Phoenix Central Park
A series of nodal artworks which complement the choreography of pedestrian movement. By day, the glass surface functions as reflective mirrors creating continual dialogue between the viewer, the landscape and the built environment, while at night, the glass surface exudes a soft coloured glow functioning as wayfinding elements through the University campus.
Artist Warren Langley’s concept is drawn from the idea of a “Living Knowledge Stream” – a reference to an actual paleochannel buried beneath the Curtin University precinct approximately 12,000 years ago.
The different artwork elements have been placed in positions along the green campus infrastructure and allude to waterholes, campsites and gathering places that would have once been in place along the stream system.
The underlying narrative of the public art theme ‘seeing the unseen’, creating a connection between the past, present and future and re-affirming the cultural connection to water.
Tilt supported artist Warren Langley through the concept design, detailed design, fabrication and installation process. The utilisation of low energy lighting and durable materials were prominent considerations when developing the design.
The sculptural elements consist of stainless steel structural frames glazed with a custom laminated glass developed specifically for this project. Utilising a reflective glass typically used in architectural facade glazing for the daytime mirrored effect, this layer provides 100% mirror imaging with only 58% light reflection.
This specialist glazing product is laminated with translucent coloured films and another layer of glass providing the unique transformative effect from day to night.
Internally, white LED technology illuminates the artworks at night. No digital interface or colour changing is required since the glass interlayers provide the colour and glow.
The artworks were conceived to provide a long design life. Whilst chosen materials are recyclable, durability and longevity were the focus for this installation. Equally, the low energy LED system has a long life and draws little power for great effect.
Each of the three sites required a different integration detail. Careful consideration for the surrounding landscape during both design and construction was required. Conceived to rest amongst planting, in paved thoroughfares, and on adjoining landscape features, the eight elements reflect their surroundings and remain somewhat camouflaged during the day before emerging as markers at dusk.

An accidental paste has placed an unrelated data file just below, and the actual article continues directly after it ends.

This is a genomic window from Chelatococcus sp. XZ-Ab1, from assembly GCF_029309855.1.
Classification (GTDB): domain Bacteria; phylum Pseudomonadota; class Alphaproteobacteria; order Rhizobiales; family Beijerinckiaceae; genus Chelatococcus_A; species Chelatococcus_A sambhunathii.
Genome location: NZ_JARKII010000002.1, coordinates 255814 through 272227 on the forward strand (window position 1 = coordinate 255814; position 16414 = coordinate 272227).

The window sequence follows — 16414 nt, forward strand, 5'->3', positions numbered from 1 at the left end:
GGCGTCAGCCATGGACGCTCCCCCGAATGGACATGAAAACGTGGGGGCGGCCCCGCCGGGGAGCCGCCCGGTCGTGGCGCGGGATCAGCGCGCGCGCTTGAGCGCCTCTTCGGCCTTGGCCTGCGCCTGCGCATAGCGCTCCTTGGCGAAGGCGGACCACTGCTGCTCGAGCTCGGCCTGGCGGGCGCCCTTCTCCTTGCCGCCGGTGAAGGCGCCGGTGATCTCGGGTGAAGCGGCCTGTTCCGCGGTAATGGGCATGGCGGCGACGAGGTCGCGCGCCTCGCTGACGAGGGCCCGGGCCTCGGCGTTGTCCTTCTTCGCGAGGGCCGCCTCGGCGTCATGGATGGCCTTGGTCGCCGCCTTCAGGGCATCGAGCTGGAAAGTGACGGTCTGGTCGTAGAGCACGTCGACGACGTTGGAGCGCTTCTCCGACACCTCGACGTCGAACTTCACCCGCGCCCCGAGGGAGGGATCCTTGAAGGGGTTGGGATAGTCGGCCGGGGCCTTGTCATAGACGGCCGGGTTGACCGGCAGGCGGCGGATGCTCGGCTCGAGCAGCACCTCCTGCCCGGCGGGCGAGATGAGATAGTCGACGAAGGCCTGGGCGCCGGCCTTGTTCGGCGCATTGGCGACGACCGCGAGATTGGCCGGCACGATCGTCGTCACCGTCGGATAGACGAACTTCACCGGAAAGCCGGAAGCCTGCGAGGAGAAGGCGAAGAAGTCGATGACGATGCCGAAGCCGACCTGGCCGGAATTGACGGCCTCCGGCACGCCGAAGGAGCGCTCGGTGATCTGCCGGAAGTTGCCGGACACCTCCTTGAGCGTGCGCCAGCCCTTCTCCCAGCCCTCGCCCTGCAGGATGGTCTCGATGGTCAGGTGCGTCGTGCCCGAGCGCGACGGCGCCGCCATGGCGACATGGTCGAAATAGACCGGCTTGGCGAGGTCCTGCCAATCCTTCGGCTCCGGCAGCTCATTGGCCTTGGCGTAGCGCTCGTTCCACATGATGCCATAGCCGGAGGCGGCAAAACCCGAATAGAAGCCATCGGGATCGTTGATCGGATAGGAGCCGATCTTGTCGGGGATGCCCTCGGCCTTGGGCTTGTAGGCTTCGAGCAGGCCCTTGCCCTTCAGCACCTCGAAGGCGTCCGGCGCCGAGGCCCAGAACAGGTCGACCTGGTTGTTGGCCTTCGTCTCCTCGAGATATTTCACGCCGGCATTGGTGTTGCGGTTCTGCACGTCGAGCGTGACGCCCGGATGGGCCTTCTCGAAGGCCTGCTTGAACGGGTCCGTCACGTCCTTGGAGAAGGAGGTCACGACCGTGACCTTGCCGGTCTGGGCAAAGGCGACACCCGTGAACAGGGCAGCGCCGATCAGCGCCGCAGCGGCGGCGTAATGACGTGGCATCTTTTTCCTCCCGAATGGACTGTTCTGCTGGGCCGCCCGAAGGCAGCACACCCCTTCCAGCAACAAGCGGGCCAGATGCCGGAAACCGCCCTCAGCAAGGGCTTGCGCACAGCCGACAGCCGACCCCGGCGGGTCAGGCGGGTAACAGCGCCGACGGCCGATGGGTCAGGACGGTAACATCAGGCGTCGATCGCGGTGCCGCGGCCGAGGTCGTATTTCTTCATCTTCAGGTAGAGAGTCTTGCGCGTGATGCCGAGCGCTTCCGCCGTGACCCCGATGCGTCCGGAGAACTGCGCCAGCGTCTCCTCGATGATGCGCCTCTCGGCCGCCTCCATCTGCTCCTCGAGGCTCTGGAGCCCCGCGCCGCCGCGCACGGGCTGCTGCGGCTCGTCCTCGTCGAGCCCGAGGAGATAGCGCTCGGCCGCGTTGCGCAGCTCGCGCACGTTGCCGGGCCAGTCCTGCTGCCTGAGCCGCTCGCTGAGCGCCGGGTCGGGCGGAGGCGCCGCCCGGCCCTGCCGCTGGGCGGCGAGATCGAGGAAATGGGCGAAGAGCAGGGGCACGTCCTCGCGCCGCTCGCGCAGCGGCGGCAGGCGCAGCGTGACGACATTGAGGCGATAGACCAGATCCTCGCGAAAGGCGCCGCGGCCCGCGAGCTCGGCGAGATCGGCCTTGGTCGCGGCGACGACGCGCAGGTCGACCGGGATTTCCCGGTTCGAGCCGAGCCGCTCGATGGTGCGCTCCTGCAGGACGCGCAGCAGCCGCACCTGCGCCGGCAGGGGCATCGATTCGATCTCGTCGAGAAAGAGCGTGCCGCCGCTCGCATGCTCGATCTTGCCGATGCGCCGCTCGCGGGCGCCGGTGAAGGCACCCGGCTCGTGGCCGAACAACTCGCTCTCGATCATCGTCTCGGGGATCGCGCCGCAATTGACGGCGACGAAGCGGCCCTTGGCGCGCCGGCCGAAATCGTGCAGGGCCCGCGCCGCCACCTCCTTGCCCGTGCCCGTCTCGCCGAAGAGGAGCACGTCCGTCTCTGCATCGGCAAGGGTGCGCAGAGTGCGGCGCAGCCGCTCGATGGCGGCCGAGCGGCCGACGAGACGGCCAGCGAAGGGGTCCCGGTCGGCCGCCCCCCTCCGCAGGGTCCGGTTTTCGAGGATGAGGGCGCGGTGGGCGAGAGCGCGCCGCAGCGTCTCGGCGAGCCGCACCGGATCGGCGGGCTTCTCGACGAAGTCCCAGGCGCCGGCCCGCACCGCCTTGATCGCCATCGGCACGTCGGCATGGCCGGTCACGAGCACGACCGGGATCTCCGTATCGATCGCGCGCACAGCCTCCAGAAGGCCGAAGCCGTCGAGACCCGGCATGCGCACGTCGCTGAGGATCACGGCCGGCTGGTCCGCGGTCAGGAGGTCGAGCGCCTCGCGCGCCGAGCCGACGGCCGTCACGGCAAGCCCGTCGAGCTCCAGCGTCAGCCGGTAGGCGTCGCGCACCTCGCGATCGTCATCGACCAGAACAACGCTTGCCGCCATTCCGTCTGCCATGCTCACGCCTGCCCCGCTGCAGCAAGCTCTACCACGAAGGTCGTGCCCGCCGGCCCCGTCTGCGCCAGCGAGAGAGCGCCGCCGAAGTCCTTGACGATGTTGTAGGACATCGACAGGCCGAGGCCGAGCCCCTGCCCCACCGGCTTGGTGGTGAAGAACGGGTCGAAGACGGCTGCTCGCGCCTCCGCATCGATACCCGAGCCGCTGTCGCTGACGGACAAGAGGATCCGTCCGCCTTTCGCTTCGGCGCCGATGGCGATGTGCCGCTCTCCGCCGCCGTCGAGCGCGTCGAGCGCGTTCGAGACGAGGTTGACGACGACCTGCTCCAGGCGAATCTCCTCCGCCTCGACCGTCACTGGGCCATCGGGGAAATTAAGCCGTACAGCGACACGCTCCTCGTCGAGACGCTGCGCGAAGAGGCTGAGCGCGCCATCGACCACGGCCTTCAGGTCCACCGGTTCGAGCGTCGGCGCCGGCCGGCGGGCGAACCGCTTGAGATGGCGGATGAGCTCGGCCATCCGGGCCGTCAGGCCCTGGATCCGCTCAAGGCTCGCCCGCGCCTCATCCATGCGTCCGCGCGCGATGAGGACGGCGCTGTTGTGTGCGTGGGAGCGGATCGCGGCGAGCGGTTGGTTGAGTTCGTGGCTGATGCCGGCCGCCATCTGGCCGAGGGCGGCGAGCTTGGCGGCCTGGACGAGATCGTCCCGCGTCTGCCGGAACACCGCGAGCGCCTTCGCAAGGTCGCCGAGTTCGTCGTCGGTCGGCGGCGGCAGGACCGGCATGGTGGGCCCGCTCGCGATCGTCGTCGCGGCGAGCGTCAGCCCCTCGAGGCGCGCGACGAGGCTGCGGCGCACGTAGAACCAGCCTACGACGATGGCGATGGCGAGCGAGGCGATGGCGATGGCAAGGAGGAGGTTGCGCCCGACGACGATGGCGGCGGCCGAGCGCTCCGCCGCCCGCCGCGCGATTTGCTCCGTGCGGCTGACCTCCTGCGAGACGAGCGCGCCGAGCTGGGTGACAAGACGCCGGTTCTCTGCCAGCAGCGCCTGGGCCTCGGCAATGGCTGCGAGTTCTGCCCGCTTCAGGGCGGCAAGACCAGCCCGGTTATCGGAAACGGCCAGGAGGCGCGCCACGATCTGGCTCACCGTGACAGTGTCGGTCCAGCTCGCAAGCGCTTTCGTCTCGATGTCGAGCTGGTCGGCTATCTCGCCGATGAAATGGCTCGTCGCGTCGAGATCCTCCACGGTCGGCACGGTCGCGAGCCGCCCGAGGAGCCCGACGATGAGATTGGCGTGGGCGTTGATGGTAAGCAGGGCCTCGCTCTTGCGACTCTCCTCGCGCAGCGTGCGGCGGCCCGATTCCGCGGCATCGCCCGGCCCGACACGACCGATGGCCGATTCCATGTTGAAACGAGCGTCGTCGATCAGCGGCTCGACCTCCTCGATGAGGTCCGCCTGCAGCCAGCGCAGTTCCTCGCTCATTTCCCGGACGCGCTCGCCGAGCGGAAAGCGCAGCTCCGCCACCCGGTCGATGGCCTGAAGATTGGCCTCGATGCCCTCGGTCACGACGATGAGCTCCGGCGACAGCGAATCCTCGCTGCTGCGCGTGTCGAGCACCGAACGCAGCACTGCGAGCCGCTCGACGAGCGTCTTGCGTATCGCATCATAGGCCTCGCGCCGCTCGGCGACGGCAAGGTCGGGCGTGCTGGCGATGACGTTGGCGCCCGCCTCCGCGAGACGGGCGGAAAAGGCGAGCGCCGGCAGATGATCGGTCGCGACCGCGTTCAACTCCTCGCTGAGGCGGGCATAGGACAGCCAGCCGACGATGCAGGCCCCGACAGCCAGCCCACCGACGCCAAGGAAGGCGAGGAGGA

The project commenced prior to the Covid epidemic and was completed mid 2022. As with many projects developed during this time the project team was faced with many challenges in design, procurement, and installation that varied from the original plan. Remaining agile and creative at all times, the team were able to onboard local talent in Perth to complete the works as part of the team.
A series of eight elements configured in three related sculptural forms that undergo a unique day to night transition.
The materiality of the artworks, the playful nature of their reflections, the evening glow and their scale translate the forms to become active participants in the landscape, embedded in the visual language of their surroundings.
Exchange is a $300M project, the first precinct to be delivered at Curtin University’s Perth Campus in response to the Greater Curtin Master Plan. This ambitious project is a transformational build that will cultivate a vibrant social, professional and commercial urban community. It is home to the new School of Design and the Built Environment, two new student accommodation buildings, a hotel and residential apartments, in addition to industry and retail space and recreational areas.
For Curtin’s Exchange Precinct the major consideration was that public art and higher education both promote the free exchange of ideas and innovation.The aim was for public art at Exchange to respond to the intellectual and creative ambitions of that place, assisting with the creation of places that are fertile grounds for creativity, critical thinking, and interaction; delivering a stimulating human scale experience.
Importantly, the artworks enhance the aesthetic of the Exchange Precinct – adding to the physically attractive, user-friendly and seamlessly integrated built environment for the enjoyment of those who live, work, visit and study in the area.